Adrian Sanders writes… the South West is missing a voice

Where is the South West’s voice at Westminster? In fact, where is there any opposition voice speaking up for the region, scrutinising and where necessary opposing policies not in our best interests.

In the South West region at the last election the Conservatives gained every seat held by the Liberal Democrats. Fourteen gains that gifted the Conservative Party its overall majority of twelve in the House of Commons.

There was no great swing to the Conservatives in May to give them this position of absolute power. Instead, a number of people who had previously voted Liberal Democrat to prevent a majority Tory Government cast their votes for the Greens, Labour and Ukip, or not at all.

Consequently, within the far South West, there is just one opposition MP in a sea of seventeen Tories across Devon and Cornwall. It would only require seven of them to threaten to rebel and the Government would fear losing its overall majority.

Sadly, none of our Tory MPs have yet felt the need to threaten, let alone vote against the Government, to protect their constituents from the ideologically driven public spending cuts.

There has not been a bleat from them over the broken manifesto promises on child tax credits and child benefit, both of which will take millions out of our low wage local economy when the cuts are fully implemented.

Silence too over the specific promise to electrify the railway in the South West that has been abandoned, while the promised capping of charges for residential social care has been postponed from 2016 to 2020.

They have also broken manifesto promises on affordable housing, tax free child-care and offering around 15 million employees three days paid leave for volunteering.

Now the Government is proposing changes to Freedom of Information legislation that could make it more difficult to find out what they are doing.

From a South West business point of the view the delay to decide the development of Heathrow is unhelpful given the proposed western rail-link makes expansion here more logical than Gatwick or East of London.

But the biggest blow to the self-employed and businesses large and small is the proposed quarterly tax return the Government has just announced.

So just where is our area’s voice to be heard on these matters? On tax credit cuts our only opposition MP abstained.

On extending fracking to beneath the Hinckley Point nuclear power station in Somerset, not a murmur from any of our Conservative representatives to voice or question local concerns, just as we heard no protests on cutting subsidies for renewable energy production and abandoning other measures to meet the challenge of climate change.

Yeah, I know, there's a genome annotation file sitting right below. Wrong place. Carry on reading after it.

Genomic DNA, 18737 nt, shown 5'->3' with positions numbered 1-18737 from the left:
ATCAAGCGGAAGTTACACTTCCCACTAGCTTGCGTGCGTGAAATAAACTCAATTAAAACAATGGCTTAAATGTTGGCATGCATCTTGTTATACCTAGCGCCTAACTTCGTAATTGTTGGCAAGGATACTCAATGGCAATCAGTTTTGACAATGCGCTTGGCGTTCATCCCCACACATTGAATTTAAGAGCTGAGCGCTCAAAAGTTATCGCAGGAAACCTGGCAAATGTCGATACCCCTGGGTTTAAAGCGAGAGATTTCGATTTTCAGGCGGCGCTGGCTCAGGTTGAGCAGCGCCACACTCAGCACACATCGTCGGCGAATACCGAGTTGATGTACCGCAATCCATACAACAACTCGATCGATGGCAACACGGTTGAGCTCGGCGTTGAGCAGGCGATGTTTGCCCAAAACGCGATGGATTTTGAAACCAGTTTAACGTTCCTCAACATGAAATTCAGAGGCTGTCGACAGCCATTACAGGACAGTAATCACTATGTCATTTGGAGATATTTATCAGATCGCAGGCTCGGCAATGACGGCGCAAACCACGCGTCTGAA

When the Government announced the extension of the badger cull we only heard local Tories supporting the move, despite no evidence to back it, and only supportive comments for the delayed reductions in the numbers of Bobbies on the beat that have been cynically postponed until after the police and crime commissioner elections.

With the loss of Liberal Democrat MPs the South West has become an effective one-party state. But worse is the apparent reluctance of our Tory MPs to question and scrutinise, choosing instead to blindly follow their Whips’ instructions as to which lobby to go through.

The Conservatives have kept one promise though – to cut public spending by a further £40 billion including £12 billion from the welfare budget.

The area’s social and economic needs are about to become even more challenging given the public expenditure cuts voted through by our Conservative MPs. Local Councillors are presently looking at what services they will have to cut and which members of staff to make redundant.

Tens of millions of pounds will be taken out of our fragile economy every year thanks to the votes of our local Tory MPs. No wonder west-country voters are turning back to the Liberal Democrats when there is an opportunity to cast a ballot in local council by-elections to show their opposition to a Government the majority did not wish to see elected in May.

We have seen across the country, and locally in Falmouth, Totnes and Torbay, real votes in ballot boxes showing massive swings back to the Liberal Democrats.

While the 2015 General Election was a disaster for the Party, largely because of its association with the Conservatives in Government, the Party’s fight back has begun in earnest.